5 Sports You Probably Can’t Afford to Let Your Kids PlayThese five activities carry a lofty price tag.
Parents with school-aged kids are well acquainted with their whims and sudden interests, especially when it comes to extracurricular sports for kids. Some of the most expensive sports for kids happen to also be the sports that children desperately want to join, leaving many parents with drained savings accounts as a result.
With the cost of raising a child born in 2011 hitting an average of $243,900 for basic necessities, the added cost of youth sports could cause parents to reel and their budgets to run dry. MSNBC revealed, however, that parents still spend an average of $2,000 per year on sports-related expenses for their kids.
Not all sports for kids are created equal — some activities have a strong community program that helps keep costs low, while others are offered at a premium price tag from private organizations.
Most Expensive Sports for Kids
What parents tend to forget is that the cost of participating in sports depends on a number of factors. For example, if children start young, they’ll likely outgrow their first set of sports gear in a matter of months. These five activities, however, carry a lofty price tag regardless of how many sets of apparel and shoes end up in the donation pile.
1. Ice Hockey
Stepping into the rink can crack parents’ budgets before they even realize it. Necessities of the game, like skates; shin, elbow and shoulder pads; hockey pants; gloves; sticks; caged helmets and mouth guards can run into the hundreds per season. Add in the cost of skating lessons, membership and league fees per child and parents can expect to spend about $500 to $900 annually.
2. Horseback Riding
Parents who’ve been asked for a pony should be wary of this child-adored sport. The cost of riding apparel (e.g. boots, pants, helmet, gloves, etc.) and coaching lessons is the least of parents’ worries when it comes to horse riding; the purchase and long-term maintenance of the horse itself is what makes this easily one of the most expensive sports for kids to practice.
Horses range from $4,000 to $25,000, depending on the breed, age and training; while the cost of professional stabling, veterinary checkups and saddle equipment requires parents to shell out up to $11,220 per year. That’s $112,200 for a horse’s 10-year average lifespan.
Throwing the pigskin around and joining a football team might seem like just another regular extracurricular, but the cost of youth sports for this particular activity can creep up fast. According to Livestrong, the estimates of basic-quality football gear are as follows: Helmet ($64), shoulder pads ($45), football pants ($13), practice jerseys ($30), mouth piece ($10) and cleats ($50).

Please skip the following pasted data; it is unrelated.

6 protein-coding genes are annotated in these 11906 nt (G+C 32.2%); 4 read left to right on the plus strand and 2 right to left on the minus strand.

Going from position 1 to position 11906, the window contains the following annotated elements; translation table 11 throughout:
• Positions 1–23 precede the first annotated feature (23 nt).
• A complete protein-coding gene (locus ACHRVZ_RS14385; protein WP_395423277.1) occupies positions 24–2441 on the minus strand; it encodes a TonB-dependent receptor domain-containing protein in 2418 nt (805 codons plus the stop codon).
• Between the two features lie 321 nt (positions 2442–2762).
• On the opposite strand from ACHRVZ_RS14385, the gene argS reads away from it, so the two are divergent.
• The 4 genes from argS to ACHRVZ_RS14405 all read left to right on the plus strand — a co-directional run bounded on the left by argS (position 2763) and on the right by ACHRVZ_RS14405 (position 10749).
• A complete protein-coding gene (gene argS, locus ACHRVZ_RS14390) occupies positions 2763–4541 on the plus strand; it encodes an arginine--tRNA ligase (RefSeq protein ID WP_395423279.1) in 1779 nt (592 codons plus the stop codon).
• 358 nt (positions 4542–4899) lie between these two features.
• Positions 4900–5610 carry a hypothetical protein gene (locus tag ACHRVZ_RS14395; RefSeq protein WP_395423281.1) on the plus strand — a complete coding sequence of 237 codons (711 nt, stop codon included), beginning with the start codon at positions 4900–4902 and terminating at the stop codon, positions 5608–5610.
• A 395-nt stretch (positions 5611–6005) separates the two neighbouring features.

The start-up total comes out to about $210, but this does not include league fees that can range from $100 to $200 per season, as well as travel costs should parents have a star-player on their hands who takes the team to the out-of-town championships.
According to Play It Again Sports, skiing is one of the most expensive sports children will likely quit. Their rundown of skis ($200), boots ($100), poles ($25), a helmet ($50), goggles ($30), skiiing pants ($40) and gloves ($30) comes out to a total expense of $535 for gear alone. Parents should also expect to pay for group or private lessons, ski lift tickets and travel costs if the family does not live near a snow resort.
Sure, gymnastics lessons might seem harmless at first at $15 to $20 per session, but if kids demonstrate a desire to take their lessons into serious long-term training, parents might want to think fast about ways to save money.
Warm-up gear and performance attire for competitions, traveling expenses and registration fees can turn the once nonthreatening $20 hobby into a $5,000 financial nightmare — and that’s not including the cost of professional coaching at hundreds of dollars each month.
Related: Ways to Pay For Your Child’s Activities Without Going Broke
Paying for Sports vs. Investing in a 529 Plan
Most parents who allow their children to join these kinds of sports for kids might believe that the activity builds character and morale, but would depositing the money spent on the cost of youth sports be better served in a 529 plan?
There is no question that children enjoy dabbling in different activities, but at times, their commitment is lacking. Saving money toward their college funds via a 529 plan is a good way for parents to foster their child’s development without the risk that youth sports present.
This type of savings plan allows depositors to make tax-free contributions and offers high contribution caps, so that there’s minimal restriction for families to pay for higher education. With the costly amount parents pay toward sports for kids, growing a full college fund can be achieved well before kids graduate from high school.
For example, if a family with $0 saved so far begins depositing $2,000 per year at a 6 percent return from the time a child is five years old to 18, $59,811 would amass for the child’s tuition and college costs.
So before taking on the cost of the most expensive sports for kids, parents should consider what is the higher priority, or if there are other activities or programs that can reduce the cost of sports for kids. The decision is worth thousands of dollars in the long run.
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